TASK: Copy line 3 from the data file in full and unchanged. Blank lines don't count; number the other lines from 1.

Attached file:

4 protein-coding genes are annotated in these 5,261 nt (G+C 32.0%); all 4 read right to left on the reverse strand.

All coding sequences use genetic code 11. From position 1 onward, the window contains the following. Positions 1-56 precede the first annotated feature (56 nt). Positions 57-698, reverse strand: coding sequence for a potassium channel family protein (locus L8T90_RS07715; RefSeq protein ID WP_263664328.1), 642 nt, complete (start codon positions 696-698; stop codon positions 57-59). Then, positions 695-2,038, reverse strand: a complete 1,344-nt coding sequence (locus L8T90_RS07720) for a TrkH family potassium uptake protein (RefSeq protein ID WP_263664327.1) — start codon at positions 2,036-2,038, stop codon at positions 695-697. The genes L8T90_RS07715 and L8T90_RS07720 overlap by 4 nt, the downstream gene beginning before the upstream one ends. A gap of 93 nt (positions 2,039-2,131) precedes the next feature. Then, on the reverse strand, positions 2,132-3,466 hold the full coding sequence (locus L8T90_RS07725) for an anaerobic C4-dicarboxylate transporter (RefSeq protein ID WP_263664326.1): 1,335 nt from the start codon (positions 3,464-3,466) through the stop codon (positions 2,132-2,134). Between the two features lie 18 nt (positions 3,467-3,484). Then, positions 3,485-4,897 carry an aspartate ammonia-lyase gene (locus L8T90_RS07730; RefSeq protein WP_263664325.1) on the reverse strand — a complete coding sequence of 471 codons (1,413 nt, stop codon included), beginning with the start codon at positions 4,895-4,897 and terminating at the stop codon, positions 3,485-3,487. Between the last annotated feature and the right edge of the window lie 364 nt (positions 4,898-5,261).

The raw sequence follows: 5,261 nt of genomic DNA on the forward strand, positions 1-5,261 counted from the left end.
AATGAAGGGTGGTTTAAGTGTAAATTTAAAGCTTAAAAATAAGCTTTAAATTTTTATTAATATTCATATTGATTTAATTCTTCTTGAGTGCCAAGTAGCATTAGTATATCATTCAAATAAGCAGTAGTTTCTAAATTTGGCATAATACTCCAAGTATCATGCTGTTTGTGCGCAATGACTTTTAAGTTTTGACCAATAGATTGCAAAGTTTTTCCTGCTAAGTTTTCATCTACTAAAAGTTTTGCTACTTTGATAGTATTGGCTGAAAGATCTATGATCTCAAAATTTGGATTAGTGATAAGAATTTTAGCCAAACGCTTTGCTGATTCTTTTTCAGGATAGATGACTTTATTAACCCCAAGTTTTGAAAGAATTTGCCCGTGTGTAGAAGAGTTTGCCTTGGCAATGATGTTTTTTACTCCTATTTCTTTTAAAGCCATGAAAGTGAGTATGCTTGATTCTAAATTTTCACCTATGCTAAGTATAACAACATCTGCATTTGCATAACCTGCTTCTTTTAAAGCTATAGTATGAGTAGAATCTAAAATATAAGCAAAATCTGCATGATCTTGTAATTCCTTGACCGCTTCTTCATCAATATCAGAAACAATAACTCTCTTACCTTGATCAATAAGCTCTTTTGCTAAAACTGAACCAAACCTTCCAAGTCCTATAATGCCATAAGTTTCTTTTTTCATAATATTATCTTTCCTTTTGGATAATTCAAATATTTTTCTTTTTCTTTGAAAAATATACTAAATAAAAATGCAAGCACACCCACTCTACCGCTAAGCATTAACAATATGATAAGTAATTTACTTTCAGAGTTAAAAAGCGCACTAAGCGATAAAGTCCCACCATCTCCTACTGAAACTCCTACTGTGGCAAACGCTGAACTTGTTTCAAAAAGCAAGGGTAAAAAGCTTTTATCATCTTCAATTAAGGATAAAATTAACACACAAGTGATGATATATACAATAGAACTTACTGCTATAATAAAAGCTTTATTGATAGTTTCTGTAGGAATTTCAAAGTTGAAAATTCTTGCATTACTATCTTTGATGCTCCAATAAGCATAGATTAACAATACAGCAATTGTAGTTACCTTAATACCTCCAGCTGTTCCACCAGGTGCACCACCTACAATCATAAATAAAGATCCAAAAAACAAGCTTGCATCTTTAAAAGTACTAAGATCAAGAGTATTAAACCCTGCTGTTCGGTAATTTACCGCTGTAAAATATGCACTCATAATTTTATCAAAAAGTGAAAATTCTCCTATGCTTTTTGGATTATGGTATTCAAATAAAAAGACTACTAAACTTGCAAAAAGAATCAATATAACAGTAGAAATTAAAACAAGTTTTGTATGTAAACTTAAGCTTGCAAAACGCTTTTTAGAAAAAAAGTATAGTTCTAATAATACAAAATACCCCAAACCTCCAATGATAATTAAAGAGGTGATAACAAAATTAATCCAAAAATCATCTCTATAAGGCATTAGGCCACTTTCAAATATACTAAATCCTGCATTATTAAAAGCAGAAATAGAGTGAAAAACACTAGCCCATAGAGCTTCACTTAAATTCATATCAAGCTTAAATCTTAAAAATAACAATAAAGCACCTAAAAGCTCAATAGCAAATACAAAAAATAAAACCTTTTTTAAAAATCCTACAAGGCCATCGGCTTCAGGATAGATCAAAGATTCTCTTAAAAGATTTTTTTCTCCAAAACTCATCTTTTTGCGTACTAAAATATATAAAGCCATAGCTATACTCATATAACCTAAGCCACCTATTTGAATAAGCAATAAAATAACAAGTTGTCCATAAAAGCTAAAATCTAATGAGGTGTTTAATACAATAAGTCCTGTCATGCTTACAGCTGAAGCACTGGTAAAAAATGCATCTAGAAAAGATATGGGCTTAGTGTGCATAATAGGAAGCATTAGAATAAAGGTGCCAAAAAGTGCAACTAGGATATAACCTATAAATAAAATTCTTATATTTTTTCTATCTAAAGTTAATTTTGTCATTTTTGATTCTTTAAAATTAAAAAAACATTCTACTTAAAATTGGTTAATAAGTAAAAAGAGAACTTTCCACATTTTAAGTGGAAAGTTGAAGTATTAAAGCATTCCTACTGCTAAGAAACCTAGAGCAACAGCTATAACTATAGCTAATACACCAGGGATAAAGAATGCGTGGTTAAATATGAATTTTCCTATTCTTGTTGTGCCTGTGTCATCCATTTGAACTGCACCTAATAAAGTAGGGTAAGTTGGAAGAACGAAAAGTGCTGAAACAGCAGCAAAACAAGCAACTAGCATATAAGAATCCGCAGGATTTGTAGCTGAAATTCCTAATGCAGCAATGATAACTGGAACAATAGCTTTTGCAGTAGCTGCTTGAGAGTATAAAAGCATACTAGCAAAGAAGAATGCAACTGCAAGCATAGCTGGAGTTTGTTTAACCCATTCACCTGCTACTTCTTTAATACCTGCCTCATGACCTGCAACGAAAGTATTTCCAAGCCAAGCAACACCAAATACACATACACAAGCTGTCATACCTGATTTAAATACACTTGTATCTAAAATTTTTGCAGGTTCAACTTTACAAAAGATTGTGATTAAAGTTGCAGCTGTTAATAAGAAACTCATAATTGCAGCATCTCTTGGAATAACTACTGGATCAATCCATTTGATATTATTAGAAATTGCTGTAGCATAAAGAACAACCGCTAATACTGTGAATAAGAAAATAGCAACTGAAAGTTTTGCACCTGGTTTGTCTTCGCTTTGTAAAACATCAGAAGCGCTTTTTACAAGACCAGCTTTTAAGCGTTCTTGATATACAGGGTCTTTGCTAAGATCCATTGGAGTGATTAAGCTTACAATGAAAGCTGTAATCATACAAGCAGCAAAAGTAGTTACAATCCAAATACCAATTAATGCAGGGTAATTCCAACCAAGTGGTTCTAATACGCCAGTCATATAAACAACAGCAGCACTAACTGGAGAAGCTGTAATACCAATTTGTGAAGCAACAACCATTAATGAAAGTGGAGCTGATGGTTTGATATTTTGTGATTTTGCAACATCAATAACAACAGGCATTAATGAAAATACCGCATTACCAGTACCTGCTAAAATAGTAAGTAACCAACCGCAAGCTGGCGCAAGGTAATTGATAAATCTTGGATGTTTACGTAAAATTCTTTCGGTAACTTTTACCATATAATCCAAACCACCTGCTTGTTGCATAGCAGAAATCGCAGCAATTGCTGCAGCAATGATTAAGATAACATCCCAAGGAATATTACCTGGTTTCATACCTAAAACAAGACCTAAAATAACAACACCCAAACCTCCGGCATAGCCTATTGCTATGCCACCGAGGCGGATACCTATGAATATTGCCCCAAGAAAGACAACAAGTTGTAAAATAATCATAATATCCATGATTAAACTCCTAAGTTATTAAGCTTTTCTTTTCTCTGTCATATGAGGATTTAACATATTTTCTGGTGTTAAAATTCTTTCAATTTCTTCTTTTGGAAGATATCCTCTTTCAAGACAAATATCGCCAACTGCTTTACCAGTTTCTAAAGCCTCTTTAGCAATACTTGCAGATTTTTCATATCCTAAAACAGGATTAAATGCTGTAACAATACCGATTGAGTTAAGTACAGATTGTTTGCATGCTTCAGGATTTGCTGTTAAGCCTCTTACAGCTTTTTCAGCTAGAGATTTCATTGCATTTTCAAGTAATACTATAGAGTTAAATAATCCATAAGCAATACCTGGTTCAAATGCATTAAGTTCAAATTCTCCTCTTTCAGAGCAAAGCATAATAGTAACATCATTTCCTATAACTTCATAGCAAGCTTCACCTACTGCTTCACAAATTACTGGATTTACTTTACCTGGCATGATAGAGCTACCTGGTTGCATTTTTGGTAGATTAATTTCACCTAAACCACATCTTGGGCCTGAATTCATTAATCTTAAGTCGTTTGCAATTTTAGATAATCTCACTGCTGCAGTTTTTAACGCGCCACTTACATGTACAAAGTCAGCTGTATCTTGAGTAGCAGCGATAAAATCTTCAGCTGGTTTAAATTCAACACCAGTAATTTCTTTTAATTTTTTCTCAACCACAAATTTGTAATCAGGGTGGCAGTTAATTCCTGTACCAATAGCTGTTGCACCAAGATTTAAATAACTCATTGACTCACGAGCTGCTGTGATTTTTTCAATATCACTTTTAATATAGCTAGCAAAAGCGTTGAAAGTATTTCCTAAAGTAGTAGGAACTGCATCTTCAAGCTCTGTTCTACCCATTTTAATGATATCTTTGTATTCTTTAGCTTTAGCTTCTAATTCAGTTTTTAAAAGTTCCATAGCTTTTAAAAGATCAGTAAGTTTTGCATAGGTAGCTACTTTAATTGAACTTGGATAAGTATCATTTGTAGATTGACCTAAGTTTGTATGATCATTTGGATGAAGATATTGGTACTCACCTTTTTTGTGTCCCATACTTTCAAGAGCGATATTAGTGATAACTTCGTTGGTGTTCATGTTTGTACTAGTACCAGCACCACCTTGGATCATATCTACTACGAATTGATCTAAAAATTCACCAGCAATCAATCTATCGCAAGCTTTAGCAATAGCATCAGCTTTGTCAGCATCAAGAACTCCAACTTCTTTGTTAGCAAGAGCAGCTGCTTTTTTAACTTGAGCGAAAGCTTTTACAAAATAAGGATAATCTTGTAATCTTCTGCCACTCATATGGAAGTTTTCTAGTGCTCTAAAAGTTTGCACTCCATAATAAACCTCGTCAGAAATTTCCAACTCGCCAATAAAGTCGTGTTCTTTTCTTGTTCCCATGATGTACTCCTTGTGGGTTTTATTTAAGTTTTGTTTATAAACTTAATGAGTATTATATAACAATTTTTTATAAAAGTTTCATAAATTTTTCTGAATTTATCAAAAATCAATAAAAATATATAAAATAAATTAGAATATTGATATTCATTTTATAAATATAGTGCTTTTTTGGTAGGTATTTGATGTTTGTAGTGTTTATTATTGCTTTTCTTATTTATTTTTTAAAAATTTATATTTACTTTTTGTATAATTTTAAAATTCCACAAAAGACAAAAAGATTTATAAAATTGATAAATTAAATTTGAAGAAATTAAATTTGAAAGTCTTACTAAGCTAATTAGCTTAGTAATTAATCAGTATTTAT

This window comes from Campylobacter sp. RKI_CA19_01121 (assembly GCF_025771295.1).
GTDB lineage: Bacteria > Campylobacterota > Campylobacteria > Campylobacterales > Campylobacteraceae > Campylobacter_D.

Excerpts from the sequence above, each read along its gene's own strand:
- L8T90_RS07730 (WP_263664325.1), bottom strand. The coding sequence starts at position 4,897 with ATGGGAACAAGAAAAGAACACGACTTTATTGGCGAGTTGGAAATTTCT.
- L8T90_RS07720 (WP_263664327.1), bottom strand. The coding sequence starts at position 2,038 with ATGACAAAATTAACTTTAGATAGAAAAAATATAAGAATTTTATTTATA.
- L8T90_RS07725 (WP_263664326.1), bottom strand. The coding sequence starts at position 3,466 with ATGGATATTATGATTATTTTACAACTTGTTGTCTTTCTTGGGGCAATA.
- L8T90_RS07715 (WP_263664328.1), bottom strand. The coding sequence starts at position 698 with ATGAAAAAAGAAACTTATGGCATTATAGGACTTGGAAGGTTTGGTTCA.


The raw sequence follows: 5,261 nt of genomic DNA on the forward strand, positions 1-5,261 counted from the left end.